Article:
The attack, which echoes many of the complaints made by health professionals, came in a report issued this week by the Public Accounts Committee (PAC).
Committee chairman and MP Edward Leigh (Conservative) said: 'The programme is not looking good. Scepticism is rife among the NHS clinicians whose commitment is essential to its success.'
The programme was established in 2002, started operation in 2004 and is supposed to last 10 years. However, as the report pointed out, it is already in trouble and is damaging the reputation of the DoH.
The report declares: 'The DoH has much to do to win hearts and minds in the NHS, especially among clinicians. It must show it can deliver on its promises (and) respond constructively to feedback from users in the NHS.'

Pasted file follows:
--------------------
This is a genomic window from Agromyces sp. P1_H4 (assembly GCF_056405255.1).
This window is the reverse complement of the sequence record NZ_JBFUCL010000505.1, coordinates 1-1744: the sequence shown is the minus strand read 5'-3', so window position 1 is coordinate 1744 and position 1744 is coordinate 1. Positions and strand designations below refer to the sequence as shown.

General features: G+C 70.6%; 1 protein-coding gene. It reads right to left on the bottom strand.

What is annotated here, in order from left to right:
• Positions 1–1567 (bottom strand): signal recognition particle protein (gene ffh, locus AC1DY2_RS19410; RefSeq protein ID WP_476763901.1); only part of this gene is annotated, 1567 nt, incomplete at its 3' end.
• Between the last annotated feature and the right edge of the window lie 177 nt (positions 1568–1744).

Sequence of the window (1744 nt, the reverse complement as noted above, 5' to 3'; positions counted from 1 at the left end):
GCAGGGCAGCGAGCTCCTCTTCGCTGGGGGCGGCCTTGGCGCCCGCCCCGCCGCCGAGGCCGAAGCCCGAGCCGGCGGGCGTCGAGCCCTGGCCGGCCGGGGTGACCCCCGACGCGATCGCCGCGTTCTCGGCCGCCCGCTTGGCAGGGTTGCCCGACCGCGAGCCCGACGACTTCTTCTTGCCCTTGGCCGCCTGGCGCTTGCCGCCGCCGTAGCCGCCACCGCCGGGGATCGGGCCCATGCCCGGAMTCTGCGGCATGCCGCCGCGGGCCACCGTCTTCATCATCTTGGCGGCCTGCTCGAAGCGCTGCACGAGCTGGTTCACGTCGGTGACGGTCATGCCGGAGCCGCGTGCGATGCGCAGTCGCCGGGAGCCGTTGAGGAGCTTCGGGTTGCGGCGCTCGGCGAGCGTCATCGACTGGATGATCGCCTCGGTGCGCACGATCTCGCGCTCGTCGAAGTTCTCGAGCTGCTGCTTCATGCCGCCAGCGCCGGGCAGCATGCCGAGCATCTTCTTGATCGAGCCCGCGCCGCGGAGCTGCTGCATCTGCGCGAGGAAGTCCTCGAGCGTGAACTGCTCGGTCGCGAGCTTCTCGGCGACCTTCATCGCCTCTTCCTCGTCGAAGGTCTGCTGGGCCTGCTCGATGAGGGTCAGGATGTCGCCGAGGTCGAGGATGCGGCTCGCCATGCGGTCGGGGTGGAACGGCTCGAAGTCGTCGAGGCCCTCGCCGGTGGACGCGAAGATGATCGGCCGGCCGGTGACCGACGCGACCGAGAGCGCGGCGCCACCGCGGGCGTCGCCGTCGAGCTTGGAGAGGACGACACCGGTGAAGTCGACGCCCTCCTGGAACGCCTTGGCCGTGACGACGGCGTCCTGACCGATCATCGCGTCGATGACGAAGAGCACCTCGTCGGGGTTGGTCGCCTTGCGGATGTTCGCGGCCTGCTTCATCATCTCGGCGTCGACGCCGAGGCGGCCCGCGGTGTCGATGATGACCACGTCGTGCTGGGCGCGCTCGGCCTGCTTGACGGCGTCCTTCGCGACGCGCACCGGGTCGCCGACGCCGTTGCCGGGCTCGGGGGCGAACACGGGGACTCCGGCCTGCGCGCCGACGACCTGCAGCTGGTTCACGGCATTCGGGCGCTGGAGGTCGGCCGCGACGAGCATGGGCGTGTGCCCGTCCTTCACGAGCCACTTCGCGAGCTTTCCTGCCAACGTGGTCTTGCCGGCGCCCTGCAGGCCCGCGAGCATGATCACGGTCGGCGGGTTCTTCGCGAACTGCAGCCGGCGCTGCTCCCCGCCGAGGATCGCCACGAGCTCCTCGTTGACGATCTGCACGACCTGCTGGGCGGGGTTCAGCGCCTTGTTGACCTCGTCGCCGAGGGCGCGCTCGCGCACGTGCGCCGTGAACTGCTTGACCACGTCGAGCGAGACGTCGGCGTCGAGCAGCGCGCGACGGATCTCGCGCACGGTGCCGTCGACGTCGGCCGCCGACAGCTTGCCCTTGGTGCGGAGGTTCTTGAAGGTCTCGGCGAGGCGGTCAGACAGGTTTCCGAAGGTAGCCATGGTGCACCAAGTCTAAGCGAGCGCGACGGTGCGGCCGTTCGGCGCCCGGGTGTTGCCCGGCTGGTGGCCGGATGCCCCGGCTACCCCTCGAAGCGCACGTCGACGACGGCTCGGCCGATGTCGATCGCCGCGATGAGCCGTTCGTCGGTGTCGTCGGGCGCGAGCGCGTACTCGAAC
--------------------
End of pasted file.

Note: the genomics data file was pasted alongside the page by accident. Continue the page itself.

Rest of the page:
It adds that the system is unlikely to show 'significant benefits' before 2014. It currently only works in limited areas and the software on which the system was supposed to be based, is at least three years overdue. Meanwhile, costs have risen astronomically and are now estimated to be around £12 billion.
Despite the investment, support has drained away alarmingly - particularly among GPs.
The report said that GPs were unhappy, because they were not given a choice over which IT system would be supplied to them.
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